According to the report, the department had 32 employees in 2008 compared to 17 now due to budgetary problems caused by the economic downturn that led to cuts in all county departments.
The report also stated there are serious security threats throughout the county’s fleet of IT devices, and the department’s staff lacks training in the current standards for dealing with security incidents.
County servers and other IT equipment are also stored in facilities that lack security cameras and are equipped with active overhead sprinklers that could cause irreparable harm if they were to be set off.
Among the reports 62 findings and 53 recommendations is the reinstatement of multiple positions, including the IT director, something that was on the Board of Supervisors’ shortlist of high priority positions this year but was not included in the 2017-18 fiscal year recommended budget due to a lack of funds.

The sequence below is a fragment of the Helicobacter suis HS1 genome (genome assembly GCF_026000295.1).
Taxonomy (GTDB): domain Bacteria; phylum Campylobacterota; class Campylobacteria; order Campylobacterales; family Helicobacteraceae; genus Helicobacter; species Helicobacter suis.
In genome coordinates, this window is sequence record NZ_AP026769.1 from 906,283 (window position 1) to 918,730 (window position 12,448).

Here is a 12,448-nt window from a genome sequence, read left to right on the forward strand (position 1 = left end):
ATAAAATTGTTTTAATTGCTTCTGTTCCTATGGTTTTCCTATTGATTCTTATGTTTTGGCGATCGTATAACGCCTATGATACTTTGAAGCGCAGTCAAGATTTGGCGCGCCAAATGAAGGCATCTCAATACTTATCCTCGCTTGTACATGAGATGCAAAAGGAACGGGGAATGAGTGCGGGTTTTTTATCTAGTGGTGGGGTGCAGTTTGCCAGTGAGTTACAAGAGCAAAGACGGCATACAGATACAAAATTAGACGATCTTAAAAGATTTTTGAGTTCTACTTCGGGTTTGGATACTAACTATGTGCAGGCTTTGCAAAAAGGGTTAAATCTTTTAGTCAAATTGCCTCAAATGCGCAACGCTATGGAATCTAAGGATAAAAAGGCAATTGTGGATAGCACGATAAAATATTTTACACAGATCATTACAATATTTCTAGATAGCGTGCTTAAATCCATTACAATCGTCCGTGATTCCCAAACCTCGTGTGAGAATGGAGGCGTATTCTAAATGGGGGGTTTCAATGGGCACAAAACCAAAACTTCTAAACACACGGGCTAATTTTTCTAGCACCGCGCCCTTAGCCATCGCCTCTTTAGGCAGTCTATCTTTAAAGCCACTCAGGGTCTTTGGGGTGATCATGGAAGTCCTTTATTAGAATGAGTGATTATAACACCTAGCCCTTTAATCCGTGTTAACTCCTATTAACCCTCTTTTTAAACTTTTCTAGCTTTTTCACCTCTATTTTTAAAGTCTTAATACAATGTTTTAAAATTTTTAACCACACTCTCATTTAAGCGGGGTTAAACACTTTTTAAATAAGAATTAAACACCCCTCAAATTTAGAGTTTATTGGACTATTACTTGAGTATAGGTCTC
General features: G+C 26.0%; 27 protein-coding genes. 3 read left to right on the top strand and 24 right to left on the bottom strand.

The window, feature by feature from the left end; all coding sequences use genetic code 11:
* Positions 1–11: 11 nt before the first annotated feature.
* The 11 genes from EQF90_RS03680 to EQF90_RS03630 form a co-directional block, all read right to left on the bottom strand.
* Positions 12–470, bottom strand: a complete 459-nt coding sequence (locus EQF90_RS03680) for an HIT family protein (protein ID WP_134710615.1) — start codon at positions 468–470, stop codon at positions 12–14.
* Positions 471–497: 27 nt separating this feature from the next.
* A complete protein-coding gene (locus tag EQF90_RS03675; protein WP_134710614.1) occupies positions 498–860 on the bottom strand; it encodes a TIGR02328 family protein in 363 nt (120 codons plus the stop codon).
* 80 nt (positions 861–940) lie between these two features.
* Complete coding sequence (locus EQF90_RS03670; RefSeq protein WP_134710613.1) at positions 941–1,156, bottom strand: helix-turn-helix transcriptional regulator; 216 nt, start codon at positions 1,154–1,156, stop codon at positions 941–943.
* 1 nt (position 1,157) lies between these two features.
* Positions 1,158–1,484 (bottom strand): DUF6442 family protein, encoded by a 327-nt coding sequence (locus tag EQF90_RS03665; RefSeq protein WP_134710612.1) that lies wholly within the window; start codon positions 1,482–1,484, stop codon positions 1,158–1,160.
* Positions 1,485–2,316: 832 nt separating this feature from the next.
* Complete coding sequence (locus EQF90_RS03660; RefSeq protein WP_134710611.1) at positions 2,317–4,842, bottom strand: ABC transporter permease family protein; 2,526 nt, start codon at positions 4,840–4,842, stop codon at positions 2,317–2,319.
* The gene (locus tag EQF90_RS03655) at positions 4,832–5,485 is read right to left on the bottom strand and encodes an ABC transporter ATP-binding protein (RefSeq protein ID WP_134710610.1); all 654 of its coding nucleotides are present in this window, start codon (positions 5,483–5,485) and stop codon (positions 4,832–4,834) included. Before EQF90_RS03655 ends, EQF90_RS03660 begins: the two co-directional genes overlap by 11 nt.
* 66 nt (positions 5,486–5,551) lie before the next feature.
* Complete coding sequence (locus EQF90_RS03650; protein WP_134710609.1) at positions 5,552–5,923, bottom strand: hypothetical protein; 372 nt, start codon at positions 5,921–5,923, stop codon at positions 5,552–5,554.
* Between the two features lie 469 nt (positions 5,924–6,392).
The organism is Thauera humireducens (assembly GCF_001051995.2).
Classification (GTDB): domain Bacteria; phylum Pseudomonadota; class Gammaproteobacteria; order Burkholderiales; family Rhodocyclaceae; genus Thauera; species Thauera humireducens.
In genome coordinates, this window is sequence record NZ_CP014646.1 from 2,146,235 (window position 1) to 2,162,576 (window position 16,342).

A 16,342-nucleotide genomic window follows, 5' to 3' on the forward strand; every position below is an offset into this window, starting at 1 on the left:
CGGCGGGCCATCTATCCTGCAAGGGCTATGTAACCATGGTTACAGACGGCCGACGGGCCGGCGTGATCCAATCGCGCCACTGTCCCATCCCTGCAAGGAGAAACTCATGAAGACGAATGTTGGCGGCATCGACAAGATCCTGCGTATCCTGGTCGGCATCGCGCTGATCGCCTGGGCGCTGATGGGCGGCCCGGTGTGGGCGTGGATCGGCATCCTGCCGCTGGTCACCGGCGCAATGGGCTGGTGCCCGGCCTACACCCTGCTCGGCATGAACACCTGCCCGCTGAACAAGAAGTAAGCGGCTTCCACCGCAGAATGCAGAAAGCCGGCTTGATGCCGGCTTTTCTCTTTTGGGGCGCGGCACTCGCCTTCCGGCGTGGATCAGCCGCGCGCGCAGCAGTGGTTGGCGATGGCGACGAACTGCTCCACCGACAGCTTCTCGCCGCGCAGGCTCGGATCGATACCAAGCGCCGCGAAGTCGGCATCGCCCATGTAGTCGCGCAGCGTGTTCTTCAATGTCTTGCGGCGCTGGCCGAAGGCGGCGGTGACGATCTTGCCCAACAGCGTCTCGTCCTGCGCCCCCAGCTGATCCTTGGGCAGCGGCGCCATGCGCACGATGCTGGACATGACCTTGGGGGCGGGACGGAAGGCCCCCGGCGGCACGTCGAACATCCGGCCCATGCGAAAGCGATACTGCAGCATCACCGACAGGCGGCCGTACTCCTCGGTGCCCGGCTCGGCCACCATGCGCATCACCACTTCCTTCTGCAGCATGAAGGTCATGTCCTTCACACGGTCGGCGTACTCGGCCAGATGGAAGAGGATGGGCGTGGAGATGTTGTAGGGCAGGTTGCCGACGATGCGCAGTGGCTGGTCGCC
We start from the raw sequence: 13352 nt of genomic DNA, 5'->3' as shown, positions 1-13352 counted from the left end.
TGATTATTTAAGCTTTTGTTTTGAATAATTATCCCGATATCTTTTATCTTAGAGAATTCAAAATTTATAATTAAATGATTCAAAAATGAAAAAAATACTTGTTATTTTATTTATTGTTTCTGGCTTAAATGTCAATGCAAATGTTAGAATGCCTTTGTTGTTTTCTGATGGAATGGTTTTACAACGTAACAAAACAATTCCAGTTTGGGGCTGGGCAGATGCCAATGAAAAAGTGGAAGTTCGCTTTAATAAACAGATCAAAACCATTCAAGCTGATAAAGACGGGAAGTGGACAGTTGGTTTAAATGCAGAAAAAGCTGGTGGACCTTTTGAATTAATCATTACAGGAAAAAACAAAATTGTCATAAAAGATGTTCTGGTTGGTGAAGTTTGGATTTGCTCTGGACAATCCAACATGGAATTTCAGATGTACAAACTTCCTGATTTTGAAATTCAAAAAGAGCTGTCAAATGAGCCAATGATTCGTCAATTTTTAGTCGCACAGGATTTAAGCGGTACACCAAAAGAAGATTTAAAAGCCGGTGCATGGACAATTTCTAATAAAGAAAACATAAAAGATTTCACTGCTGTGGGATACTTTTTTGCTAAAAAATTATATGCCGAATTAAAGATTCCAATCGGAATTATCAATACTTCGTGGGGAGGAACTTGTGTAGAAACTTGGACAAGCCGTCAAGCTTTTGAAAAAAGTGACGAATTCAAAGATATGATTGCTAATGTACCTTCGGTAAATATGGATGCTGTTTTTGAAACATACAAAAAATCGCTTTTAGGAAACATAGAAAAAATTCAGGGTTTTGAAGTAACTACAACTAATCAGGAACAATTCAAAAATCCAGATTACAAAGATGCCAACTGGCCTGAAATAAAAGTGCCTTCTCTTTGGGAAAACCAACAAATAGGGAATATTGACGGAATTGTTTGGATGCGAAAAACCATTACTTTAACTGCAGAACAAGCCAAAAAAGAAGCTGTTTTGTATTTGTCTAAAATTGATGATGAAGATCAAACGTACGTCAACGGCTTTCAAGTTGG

The county eliminated more than 14 positions, including laying off three people, in order to balance the budget for the fiscal year that started July 1 and runs through June 30, 2018.
District 5 Supervisor Karl Rodefer said the board and county staff are well aware of the problems with IT services, but blamed a lack of funding for the slow progress on improvement.
“They did a very good job and benefit to the county by identifying some shortcomings and actually some creative ways to deal with that, so that aspect of this grand jury I thought was exceptional,” said Rodefer. “By the same token, we have to address those recommendations with limited resources. It’s going to take us awhile to work our way through all of that stuff.”
Deputy County Administrator Daniel Richardson, who oversees the IT Department, could not be reached for comment because he’s on vacation until next week.
The county should look at increasing the sales tax and/or property tax in order to supplement the budget for the library system that’s currently underfunded, according to the report.